|Authors||Paul Olson TJ, Pinkerton C, Brasel KJ, Schwarze ML|
|Journal||JAMA Surg Volume: 149 Issue: 4 Pages: 383-92|
|Publish Date||2014 Apr|
Care of patients with malignant bowel obstruction caused by peritoneal metastases may present an ethical dilemma for surgeons when nonoperative management fails.To characterize outcomes of palliative surgery for malignant bowel obstruction from peritoneal carcinomatosis to guide decision making about surgery and postoperative interventions for patients with terminal illness.We searched PubMed, EMBASE, Cochrane Library, Web of Knowledge, Cumulative Index to Nursing and Allied Health Literature Plus, and Google Scholar and performed manual searches of selected journals from inception to August 30, 2012, with no filters, limits, or language restrictions. We used database-specific combinations of the terms intestinal obstruction, malignant, surgery or surgical, and palliat*. We included studies reporting outcomes after palliative surgery for malignant bowel obstruction from peritoneal carcinomatosis from any primary malignant neoplasm and excluded case studies, curative surgery, isolated percutaneous procedures, stenting for intraluminal lesions, and studies in which benign and malignant obstructions could not be distinguished. We assessed quality with the Newcastle-Ottawa Scale.We screened 2347 unique articles, selected 108 articles for full-text review, and included 17 studies. Surgery was able to palliate obstructive symptoms for 32% to 100% of patients, enable resumption of a diet for 45% to 75% of patients, and facilitate discharge to home in 34% to 87% of patients. Mortality was high (6%-32%), and serious complications were common (7%-44%). Frequent reobstructions (6%-47%), readmissions (38%-74%), and reoperations (2%-15%) occurred. Survival was limited (median, 26-273 days), and hospitalization for surgery consumed a substantial portion of the patient’s remaining life (11%-61%).Although palliative surgery can benefit patients, it comes at the cost of high mortality and substantial hospitalization relative to the patient’s remaining survival time. Preoperatively, surgeons should present realistic goals and limitations of surgery. For patients choosing surgery, clarifying preferences for aggressive postoperative interventions preoperatively is critical given the high complication rate and limited survival after surgery for malignant bowel obstruction.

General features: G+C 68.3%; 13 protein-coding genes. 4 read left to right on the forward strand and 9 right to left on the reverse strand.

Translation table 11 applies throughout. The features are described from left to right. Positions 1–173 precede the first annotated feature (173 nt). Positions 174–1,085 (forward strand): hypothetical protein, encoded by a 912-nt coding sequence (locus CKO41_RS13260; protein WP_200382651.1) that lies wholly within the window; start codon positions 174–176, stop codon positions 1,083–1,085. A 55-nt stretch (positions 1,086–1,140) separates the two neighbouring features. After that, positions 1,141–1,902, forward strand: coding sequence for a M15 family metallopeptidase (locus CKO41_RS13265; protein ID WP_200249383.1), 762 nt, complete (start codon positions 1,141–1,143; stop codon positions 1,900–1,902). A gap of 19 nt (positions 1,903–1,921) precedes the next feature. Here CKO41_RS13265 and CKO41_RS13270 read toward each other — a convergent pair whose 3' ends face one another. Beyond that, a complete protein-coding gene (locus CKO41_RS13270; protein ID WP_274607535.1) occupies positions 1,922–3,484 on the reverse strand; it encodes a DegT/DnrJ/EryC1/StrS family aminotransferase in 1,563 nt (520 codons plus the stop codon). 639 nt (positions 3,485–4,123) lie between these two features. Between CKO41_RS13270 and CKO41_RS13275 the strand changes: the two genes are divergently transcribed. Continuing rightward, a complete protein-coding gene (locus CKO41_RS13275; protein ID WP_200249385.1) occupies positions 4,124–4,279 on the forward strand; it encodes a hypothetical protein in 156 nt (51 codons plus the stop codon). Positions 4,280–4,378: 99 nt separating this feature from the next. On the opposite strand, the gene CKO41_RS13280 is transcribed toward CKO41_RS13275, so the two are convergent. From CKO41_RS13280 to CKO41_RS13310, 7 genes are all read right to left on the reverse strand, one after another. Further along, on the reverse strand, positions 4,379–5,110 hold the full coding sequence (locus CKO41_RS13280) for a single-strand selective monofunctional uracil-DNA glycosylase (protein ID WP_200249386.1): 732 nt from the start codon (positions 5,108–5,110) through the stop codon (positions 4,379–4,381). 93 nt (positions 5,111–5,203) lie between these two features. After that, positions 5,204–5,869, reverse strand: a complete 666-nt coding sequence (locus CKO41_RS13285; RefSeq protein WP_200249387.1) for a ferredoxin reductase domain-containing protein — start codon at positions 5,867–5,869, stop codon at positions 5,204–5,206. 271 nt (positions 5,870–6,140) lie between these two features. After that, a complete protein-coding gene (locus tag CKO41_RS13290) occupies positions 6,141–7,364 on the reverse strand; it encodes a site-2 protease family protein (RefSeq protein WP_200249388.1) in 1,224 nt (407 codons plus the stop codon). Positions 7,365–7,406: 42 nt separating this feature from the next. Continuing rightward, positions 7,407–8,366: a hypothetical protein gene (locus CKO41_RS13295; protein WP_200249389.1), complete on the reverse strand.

|Full Text||Full text available on PubMed Central|